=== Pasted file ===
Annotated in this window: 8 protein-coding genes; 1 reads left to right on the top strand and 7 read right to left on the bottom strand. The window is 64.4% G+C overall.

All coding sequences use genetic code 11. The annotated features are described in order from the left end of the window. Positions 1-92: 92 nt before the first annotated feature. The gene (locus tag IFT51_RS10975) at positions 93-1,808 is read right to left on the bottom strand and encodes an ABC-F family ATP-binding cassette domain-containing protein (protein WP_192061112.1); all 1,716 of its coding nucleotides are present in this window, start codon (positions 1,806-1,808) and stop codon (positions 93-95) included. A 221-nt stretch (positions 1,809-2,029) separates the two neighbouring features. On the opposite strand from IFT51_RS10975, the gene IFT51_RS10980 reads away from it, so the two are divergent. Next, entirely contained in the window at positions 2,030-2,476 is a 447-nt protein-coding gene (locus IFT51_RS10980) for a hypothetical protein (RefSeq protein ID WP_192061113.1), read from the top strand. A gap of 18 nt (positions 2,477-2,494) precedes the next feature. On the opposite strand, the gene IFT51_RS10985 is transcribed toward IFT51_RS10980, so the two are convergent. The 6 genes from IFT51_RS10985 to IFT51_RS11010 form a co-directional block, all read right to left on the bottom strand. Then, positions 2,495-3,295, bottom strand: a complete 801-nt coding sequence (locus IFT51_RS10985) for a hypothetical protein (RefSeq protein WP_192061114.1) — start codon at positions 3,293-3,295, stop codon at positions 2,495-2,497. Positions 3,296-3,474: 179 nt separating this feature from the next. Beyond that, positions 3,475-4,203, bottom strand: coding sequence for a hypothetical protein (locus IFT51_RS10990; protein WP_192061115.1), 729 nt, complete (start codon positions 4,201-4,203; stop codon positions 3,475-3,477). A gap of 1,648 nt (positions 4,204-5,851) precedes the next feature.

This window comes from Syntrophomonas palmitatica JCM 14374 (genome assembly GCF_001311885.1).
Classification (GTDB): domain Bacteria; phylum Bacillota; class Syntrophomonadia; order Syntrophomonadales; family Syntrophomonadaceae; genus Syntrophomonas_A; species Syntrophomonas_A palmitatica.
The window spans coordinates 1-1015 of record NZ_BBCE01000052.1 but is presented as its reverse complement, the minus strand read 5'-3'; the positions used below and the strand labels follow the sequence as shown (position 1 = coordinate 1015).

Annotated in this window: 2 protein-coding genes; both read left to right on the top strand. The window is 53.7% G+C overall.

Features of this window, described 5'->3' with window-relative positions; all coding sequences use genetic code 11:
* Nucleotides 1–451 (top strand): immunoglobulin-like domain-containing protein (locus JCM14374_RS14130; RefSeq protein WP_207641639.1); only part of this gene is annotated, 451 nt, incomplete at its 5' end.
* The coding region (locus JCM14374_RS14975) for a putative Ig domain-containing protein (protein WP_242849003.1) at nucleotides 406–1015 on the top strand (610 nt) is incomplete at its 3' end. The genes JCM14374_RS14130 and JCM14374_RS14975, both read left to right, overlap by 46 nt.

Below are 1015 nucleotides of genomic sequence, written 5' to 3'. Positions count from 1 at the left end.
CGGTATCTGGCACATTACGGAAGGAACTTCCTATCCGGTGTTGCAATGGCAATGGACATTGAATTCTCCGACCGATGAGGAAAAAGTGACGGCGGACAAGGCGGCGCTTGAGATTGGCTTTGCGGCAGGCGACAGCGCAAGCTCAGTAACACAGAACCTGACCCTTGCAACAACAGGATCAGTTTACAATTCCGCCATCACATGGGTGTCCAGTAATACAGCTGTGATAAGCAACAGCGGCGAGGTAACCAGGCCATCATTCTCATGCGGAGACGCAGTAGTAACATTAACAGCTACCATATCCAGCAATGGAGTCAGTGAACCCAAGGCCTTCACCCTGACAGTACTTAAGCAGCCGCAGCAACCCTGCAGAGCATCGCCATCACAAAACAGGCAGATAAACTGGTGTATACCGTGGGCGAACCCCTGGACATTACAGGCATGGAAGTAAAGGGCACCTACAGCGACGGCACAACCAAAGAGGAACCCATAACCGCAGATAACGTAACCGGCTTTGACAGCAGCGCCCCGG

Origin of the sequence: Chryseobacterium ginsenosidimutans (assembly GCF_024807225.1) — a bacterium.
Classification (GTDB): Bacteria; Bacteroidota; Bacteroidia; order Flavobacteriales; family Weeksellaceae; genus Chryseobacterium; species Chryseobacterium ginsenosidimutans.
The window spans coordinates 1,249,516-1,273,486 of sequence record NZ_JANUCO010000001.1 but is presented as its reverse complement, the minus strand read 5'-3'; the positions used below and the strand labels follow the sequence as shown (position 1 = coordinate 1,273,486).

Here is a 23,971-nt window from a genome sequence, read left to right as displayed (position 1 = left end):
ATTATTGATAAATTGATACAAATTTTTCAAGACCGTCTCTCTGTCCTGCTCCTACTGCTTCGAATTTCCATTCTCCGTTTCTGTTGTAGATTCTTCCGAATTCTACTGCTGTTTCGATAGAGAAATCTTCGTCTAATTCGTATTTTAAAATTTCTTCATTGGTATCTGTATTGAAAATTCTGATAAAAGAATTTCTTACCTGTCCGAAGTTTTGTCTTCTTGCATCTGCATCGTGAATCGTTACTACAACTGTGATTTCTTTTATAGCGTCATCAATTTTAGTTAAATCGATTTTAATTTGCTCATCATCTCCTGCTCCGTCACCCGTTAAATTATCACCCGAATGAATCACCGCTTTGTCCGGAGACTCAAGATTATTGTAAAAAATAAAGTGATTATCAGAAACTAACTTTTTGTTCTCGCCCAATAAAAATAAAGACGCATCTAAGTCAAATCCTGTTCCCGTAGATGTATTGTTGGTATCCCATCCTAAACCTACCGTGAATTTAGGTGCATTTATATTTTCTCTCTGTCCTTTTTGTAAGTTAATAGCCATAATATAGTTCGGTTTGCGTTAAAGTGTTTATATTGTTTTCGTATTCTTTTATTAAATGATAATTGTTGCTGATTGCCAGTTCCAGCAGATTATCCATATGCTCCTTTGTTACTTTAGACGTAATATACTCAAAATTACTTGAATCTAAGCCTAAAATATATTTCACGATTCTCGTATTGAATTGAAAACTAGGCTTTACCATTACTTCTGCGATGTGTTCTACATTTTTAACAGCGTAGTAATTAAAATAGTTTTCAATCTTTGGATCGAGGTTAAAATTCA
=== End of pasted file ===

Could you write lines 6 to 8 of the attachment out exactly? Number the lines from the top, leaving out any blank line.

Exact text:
Annotated in this window: 2 protein-coding genes; both read left to right on the top strand. The window is 53.7% G+C overall.

Features of this window, described 5'->3' with window-relative positions; all coding sequences use genetic code 11:
* Nucleotides 1–451 (top strand): immunoglobulin-like domain-containing protein (locus JCM14374_RS14130; RefSeq protein WP_207641639.1); only part of this gene is annotated, 451 nt, incomplete at its 5' end.